Supplementary Figure 7: Golgi rheology experimental set-up and controls. | Nature Cell Biology

Supplementary Figure 7: Golgi rheology experimental set-up and controls.

From: Extracellular matrix mechanical cues regulate lipid metabolism through Lipin-1 and SREBP

Supplementary Figure 7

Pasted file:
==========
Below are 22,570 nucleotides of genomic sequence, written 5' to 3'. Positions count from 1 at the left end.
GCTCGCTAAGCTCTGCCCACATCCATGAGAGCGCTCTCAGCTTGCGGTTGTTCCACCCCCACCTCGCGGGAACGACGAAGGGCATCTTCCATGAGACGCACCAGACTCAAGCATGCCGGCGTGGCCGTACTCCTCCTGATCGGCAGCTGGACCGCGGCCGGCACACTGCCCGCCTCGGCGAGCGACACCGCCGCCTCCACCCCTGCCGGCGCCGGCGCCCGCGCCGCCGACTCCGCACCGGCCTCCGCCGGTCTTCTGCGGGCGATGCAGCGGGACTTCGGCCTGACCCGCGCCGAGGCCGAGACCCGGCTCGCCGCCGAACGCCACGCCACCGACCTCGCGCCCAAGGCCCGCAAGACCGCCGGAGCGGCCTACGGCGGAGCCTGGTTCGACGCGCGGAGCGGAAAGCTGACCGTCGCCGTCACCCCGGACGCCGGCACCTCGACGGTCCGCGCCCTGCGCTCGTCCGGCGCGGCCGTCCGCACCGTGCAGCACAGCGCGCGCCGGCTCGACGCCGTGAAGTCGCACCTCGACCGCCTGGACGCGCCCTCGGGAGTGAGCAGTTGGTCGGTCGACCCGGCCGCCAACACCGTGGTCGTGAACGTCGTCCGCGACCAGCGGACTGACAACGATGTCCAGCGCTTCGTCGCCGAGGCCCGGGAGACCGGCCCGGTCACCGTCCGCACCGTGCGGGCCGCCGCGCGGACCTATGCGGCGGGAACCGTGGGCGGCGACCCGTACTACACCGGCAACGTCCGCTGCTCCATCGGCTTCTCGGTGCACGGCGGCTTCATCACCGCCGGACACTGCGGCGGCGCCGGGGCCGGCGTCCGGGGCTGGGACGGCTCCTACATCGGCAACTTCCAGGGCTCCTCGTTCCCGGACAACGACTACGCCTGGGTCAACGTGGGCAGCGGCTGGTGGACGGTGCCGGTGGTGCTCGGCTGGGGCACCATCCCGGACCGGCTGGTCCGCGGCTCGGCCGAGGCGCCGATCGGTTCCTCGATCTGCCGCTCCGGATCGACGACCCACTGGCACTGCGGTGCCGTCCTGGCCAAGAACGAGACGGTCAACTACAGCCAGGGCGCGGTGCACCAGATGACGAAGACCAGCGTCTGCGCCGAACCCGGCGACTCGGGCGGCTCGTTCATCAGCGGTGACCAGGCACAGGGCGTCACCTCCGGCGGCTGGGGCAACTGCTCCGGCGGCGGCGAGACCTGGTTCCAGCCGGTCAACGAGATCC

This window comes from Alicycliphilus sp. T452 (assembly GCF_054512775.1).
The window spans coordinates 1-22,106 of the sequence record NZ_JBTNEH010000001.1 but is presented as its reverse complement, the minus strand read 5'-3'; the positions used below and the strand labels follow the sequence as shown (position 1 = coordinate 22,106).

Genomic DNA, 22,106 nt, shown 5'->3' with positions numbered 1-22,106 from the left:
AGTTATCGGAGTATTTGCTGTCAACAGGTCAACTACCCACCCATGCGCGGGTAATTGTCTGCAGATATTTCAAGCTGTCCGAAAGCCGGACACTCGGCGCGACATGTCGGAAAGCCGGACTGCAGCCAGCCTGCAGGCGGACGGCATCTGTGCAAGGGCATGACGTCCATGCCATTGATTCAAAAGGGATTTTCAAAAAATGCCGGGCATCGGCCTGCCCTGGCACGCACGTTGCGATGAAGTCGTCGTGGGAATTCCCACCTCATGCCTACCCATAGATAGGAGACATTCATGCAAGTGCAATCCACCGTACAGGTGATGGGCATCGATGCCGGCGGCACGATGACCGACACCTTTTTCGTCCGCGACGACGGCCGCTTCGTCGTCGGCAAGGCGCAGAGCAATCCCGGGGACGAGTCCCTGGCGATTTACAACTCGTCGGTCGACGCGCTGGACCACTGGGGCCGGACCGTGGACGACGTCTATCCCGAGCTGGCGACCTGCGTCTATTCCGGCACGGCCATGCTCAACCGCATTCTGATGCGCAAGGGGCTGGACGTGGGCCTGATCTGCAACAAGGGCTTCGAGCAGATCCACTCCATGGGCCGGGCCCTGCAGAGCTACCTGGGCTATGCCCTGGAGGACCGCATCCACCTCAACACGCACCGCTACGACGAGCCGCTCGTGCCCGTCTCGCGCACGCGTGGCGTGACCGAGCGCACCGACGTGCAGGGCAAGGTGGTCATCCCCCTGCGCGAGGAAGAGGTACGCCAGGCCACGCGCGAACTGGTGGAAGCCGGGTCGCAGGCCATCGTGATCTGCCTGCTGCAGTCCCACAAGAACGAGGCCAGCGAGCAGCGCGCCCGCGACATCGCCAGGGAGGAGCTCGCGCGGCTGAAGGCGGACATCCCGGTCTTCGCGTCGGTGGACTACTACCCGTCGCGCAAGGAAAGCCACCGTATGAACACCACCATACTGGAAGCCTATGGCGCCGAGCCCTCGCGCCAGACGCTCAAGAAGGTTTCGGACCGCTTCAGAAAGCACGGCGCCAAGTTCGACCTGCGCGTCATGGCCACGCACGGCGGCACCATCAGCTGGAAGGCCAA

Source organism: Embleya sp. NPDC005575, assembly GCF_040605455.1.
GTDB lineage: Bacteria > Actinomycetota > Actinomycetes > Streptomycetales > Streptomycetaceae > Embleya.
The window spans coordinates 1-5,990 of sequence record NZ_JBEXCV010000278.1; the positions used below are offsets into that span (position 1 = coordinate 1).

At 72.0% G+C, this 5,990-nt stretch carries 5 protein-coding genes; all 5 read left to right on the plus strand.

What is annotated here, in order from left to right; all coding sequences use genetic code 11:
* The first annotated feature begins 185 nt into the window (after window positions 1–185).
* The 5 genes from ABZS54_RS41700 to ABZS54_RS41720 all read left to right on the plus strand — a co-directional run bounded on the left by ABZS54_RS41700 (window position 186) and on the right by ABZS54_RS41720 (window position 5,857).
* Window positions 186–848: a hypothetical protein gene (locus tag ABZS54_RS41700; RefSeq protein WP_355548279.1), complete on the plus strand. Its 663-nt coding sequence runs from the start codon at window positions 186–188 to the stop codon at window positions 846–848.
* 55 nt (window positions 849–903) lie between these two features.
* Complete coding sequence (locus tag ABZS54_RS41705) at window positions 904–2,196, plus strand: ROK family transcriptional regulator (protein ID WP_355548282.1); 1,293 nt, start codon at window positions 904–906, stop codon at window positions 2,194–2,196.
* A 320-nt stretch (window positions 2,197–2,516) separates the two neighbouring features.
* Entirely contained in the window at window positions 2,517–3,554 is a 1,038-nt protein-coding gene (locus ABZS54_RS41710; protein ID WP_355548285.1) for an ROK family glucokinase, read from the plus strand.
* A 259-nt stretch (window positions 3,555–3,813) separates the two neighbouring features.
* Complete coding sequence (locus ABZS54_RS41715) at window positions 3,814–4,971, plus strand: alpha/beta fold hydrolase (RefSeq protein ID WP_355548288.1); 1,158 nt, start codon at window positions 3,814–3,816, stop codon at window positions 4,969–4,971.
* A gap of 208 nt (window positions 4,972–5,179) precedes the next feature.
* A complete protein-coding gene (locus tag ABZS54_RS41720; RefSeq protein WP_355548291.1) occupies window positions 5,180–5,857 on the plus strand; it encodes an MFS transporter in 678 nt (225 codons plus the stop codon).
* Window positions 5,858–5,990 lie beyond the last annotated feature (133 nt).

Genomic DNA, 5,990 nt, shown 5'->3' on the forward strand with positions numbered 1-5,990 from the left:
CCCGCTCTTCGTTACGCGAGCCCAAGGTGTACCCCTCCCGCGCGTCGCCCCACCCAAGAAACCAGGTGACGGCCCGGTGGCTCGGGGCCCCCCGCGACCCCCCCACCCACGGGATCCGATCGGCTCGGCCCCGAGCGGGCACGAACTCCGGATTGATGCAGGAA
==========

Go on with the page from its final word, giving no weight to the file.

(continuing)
a, Simplified diagram illustrating the technique to measure Golgi rheology. Left: an internalized bead (red) is immobilized in proximity to the Golgi membranes (green) by a laser optical trap (yellow cones). Right: when the stage and thus the whole cell is moved towards the bead (blue arrow), the Golgi apparatus displaces the bead away from the trap center (red arrow). Since the Golgi microenvironment has visco-elastic properties, the bead position partially relaxes in time attracted towards the trap center. b, Golgi rheology was measured in RPE1 cells freely spreading on fibronectin-coated glass (Large, n = 39 cells) or plated on micropatterned fibronectin islands restraining cell area and F-actin contractility (Small, 960 μm2 n = 28 cells; 490 μm2 n = 21 cells). GFP-Rab6-positive Golgi membranes were pushed towards a cytoplasmic bead, previously immobilized by an optical trap, by moving the microscope stage in a series of five 0.5µm steps in 1 min. The graph shows the averaged displacements of the bead as a function of time during the whole duration of the experiment. The graph corresponding to the first step (0<t<15) is shown at higher magnification in Fig. 7b. Gray shadows: s.e.m. error bars. c, Analysis of the relaxation curves obtained by moving the bead away from the Golgi (not shown), which serve as negative control. Large n = 28 cells; 960 μm2 n = 29 cells; 490 μm2 n = 26 cells. All n values are pooled across independent experiments. Data are mean and s.e.m.; two-tailed unpaired Student’s t-tests. Source data in Supplementary Table 3.

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